Introduction: How to Make a Marble Maze
Over the years I've made a few projects involving clocks. Most of the time I just use a clock that I bought on sale or from the dollar store rather than buying the clock movements on its own. So I end up having a few extra clock cases lying around waiting for me to find something useful to do with them. I came up with the idea to make a marble maze game a few months back but I was busy with other projects. I noticed that there was a Toy contest underway so I figured that this is a good time to do it.
My marble maze is constructed mostly from craft foam so it is inexpensive and fairly easy to make so it is a great craft for kids. You can adjust the difficulty of the maze by putting the holes in less scary positions along the maze (or don't put any in at all) if your making this with/for younger. children.
Step 1: What You Will Need
- Clock case/housing
- Craft foam
- Polymer clay
- Craft punch(es)
Step 2: Floor
The clock cases that I have generally consist of an outer frame, glass and an inner frame (clock face) that holds the clock dial and the movement in the back. It is usually held together with screws and easy to disassemble. The maze itself with be make on the inner frame then covered with the glass and outer frame.
I tried peeling off the paper with the clock numbers but it didn't come off easily. I just left it since I was going to use green craft foam for the floor of the maze anyway. To make the maze floor, I placed the clock face onto the foam and traced around with a pencil and then cut out the circle. It needed to fit inside the edge of the clock face so I had to trim it a little. Test that it fits well, you don't want any bumps or buckling which could interfere with the movement of the ball.
Step 3: Preparing the Walls
I made the wall of the maze by gluing two sheets of different colour craft foam together. Craft foam can vary somewhat in thickness, the two sheets I used had a combined width of roughly 3-4mm. This was fairly rigid but you can probably have a slightly thinner wall if you would like. I used regular white glue to glue the sheets together. Once the glue had dried, I cut 1cm wide strips of the foam.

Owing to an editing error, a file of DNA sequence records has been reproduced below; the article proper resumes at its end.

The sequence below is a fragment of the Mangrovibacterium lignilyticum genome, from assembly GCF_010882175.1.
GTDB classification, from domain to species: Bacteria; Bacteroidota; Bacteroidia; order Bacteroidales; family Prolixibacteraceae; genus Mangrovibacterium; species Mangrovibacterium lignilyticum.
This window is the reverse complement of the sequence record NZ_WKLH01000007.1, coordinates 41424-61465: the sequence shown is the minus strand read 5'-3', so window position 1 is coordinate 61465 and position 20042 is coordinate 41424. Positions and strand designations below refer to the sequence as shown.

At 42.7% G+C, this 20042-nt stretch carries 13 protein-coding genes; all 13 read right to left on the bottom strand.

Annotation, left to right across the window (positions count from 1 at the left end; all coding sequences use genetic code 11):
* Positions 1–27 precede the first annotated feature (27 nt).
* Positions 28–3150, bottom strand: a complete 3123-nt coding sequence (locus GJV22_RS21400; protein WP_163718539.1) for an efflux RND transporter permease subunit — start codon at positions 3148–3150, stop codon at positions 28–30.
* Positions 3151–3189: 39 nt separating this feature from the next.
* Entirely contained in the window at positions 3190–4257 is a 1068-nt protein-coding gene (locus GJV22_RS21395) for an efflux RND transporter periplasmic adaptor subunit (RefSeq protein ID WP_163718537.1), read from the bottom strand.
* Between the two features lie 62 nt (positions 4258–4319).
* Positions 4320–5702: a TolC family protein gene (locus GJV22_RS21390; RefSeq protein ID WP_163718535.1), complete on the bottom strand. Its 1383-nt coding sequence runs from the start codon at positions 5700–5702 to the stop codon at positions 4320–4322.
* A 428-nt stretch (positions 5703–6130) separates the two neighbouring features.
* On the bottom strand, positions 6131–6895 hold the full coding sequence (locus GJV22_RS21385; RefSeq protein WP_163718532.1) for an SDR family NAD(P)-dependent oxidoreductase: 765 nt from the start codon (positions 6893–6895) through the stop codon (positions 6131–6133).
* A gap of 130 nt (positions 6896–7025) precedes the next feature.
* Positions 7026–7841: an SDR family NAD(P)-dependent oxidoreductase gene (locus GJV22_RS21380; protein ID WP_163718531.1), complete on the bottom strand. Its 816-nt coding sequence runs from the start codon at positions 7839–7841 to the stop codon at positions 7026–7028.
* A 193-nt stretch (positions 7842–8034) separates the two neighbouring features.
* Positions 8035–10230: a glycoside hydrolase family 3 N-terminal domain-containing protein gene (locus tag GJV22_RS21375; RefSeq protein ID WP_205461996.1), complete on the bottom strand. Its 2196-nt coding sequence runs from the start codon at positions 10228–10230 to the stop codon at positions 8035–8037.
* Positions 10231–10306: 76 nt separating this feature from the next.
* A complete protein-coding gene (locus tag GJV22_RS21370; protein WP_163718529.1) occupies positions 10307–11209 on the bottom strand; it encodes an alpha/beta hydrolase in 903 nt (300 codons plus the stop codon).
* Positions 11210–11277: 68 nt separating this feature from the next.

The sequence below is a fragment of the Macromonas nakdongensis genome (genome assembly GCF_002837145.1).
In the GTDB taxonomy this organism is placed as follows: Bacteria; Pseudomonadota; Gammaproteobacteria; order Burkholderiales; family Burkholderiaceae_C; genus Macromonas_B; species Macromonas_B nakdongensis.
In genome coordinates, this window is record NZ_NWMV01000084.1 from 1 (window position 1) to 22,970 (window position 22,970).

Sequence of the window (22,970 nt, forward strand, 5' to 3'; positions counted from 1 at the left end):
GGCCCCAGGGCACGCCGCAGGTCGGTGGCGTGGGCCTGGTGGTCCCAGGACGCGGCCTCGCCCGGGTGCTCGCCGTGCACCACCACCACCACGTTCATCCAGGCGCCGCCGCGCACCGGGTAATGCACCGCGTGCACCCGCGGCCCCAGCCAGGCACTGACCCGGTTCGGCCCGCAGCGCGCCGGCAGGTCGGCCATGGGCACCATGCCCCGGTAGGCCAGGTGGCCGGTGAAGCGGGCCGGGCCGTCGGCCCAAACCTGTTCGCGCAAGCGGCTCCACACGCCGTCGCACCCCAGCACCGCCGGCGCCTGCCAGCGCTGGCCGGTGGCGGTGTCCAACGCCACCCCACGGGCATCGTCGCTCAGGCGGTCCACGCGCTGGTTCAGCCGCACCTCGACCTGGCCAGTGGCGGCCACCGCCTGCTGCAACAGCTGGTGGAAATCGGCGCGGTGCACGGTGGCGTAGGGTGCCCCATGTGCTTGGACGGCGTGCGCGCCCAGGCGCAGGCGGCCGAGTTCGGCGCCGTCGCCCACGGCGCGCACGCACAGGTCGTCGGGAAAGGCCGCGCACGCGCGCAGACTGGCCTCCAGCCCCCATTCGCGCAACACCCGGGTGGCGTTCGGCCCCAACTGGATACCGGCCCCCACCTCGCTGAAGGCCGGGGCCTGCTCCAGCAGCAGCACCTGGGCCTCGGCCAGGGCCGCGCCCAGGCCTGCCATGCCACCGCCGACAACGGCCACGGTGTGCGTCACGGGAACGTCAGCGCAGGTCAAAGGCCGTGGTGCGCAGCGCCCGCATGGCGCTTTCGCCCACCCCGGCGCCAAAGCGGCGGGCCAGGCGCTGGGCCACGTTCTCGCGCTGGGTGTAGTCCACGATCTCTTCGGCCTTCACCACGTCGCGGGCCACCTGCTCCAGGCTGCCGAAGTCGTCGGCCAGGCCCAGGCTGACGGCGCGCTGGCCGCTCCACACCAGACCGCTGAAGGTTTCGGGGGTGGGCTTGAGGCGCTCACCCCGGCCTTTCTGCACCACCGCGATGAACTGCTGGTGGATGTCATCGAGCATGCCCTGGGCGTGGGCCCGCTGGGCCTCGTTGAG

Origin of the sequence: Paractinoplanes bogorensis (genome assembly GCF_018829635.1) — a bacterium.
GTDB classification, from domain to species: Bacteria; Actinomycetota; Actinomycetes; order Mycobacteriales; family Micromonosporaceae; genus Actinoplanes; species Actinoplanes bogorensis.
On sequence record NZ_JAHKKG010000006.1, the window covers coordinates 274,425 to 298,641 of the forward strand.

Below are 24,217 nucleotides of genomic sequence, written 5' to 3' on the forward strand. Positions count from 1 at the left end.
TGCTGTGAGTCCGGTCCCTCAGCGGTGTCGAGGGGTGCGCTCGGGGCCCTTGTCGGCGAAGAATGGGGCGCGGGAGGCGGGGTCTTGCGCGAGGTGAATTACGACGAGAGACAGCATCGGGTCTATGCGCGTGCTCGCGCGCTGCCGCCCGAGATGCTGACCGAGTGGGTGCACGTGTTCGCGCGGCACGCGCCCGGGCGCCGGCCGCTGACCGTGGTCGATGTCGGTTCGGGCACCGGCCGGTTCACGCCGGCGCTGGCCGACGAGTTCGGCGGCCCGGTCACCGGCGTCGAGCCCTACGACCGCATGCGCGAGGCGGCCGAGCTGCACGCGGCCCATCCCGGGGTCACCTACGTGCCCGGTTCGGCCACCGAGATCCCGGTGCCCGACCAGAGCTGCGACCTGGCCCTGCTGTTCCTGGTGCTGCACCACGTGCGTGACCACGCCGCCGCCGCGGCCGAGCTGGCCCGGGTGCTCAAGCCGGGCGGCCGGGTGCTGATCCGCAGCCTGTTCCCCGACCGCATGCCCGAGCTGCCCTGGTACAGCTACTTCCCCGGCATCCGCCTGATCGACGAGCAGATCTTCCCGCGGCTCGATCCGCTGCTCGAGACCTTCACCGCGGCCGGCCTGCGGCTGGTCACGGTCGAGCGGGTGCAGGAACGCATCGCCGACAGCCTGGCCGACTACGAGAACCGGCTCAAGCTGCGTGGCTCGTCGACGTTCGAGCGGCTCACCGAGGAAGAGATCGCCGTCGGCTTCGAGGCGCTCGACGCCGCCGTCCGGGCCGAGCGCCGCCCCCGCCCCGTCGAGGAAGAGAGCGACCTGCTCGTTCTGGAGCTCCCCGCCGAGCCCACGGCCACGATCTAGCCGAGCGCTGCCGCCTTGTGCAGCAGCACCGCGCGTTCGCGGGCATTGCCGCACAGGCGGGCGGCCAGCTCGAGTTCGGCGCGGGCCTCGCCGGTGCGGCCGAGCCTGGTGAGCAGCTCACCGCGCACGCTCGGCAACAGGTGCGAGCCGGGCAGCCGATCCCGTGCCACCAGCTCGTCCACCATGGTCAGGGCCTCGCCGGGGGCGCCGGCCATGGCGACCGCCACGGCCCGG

Step 4: Adding the Walls
I had designed the maze on paper first. You can transfer the design easily to the craft foam If you draw it out in pencil, lay it face down over the foam and rub the back of the paper. Once the design is transferred begin constructing the walls by cutting the correct length of the double foam strips and gluing it onto the floor of the maze.
Step 5: Bumpers
I added a few other obstacles to the maze such as bumpers. These are constructed by using a craft punch to punch out shapes from several different colours of craft foam, gluing them together and then gluing them to the floor of the maze.
Step 6: Bridge and Ball
The ball/marble for the maze is made from polymer clay and is 5mm in diameter (it can't hurt to make more than one, something that small is easy to lose).
To make the maze more challenging I made bridge from polymer clay. (I only had white clay so I coloured it with a Sharpie).
Step 7: Holes, Etc
With a pencil, I drew in where I wanted the holes to be. (The placement and size of the holes can determine how easy or challenging the maze will be). Cut out the holes with scissors, test that the ball can fall through the hole easily.
I added a couple of more challenges to my maze, one is a flower, although it looks cute there is a hole underneath it which you can't see. The other is a couple of gates, these are made from a bit of craft foam with at hole in the middle that the ball needs to roll through.
Step 8: Finnishing Holes
Now that the maze is done we need to make holes in the clock case so the ball can fall all the way through. Place the floor of the maze into the clock case and mark the where the holes are. Drill out the holes, and place the maze over top again to make sure all of the holes line up and the ball can fall through easily.
Step 9: Ball Slot
Since the clock case has a glass cover, I needed to make a slot to get the ball into the maze. I drilled a hole into the side of the inner frame as well as the outer clock frame. I built up some glue on the sides of the hole on the inside of the frame so that the ball will be directed through the outer hole and into the maze.
Step 10: Finishing Up
I made a base for the frame so that the ball doesn't just fall through the holes and land on your lap (or bounce on the floor and roll under the couch). I made the base by gluing stiff cardboard on to the bottom of the frame. To get the ball out, I drilled a small hole on the bottom edge of the frame.
I few final touches were to paint the frame a cheerful colour and draw (achievement) stars along the maze to see how far along you get before that ball falls through a hole, you can number the stars too.